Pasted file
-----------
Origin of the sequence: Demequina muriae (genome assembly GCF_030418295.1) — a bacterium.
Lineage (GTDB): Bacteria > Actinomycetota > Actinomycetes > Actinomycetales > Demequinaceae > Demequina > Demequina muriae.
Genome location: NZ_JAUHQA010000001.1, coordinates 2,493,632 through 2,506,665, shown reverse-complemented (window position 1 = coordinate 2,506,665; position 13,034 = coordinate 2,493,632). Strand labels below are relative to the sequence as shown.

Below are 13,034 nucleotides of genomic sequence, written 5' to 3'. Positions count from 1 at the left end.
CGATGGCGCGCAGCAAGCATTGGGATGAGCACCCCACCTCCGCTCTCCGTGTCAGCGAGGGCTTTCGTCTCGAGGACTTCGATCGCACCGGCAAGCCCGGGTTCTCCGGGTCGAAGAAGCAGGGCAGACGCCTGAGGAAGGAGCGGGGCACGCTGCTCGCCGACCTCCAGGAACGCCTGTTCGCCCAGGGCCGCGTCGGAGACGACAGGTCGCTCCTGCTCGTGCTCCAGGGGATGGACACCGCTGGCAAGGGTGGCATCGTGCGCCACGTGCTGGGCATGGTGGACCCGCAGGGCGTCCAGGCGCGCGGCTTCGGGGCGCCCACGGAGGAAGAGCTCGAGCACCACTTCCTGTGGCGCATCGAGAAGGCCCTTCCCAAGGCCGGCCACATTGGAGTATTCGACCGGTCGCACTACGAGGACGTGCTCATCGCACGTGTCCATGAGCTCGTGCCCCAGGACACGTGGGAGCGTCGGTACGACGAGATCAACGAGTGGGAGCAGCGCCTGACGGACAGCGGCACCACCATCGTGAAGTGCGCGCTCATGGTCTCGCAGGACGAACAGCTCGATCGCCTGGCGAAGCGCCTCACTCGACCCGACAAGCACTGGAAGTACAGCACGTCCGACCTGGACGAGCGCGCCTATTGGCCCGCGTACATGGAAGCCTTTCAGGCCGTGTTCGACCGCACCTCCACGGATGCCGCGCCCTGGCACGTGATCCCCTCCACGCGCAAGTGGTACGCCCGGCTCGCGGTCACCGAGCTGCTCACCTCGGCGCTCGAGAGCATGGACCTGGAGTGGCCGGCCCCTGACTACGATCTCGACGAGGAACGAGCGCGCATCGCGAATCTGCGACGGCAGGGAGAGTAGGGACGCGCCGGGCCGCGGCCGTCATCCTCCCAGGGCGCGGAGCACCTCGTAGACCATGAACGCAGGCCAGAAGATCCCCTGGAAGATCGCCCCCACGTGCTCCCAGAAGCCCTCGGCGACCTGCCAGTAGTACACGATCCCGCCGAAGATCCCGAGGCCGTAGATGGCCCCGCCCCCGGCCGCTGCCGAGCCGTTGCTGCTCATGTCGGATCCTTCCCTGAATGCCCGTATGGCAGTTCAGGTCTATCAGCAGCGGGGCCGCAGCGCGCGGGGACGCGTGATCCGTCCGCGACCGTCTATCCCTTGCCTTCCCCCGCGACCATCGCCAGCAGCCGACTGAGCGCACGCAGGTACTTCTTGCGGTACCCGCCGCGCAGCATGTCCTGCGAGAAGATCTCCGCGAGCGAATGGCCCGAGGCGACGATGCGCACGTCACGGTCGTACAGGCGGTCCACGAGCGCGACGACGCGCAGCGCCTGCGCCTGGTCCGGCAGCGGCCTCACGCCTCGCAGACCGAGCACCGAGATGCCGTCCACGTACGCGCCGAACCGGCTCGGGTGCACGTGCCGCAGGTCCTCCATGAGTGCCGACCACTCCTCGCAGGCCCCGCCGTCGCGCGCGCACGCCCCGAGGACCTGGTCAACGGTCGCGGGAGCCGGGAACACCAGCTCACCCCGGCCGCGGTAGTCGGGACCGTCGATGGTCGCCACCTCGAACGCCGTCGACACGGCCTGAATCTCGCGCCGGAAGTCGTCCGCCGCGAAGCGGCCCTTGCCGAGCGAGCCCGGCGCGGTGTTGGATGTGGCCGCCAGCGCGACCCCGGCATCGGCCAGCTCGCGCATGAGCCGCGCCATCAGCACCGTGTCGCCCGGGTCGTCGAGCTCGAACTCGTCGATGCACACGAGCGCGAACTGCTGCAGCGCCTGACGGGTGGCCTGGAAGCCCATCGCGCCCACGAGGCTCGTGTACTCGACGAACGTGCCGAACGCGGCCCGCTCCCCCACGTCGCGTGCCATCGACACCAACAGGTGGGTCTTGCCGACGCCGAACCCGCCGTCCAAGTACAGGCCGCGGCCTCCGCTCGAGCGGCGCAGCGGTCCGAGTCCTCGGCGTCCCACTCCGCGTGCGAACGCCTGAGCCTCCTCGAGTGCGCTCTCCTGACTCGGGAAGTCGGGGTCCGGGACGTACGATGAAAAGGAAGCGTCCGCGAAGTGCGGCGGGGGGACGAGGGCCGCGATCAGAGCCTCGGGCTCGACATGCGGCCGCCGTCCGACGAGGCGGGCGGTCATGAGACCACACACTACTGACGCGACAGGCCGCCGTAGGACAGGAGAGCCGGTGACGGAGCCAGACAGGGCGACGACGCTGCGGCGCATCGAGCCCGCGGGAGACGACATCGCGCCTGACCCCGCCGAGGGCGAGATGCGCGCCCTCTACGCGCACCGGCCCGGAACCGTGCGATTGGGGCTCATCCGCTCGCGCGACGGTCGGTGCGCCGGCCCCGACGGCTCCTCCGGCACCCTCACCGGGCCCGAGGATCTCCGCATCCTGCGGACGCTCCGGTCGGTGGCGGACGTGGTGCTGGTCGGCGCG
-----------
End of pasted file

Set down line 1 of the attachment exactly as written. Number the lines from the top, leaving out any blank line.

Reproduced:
Origin of the sequence: Demequina muriae (genome assembly GCF_030418295.1) — a bacterium.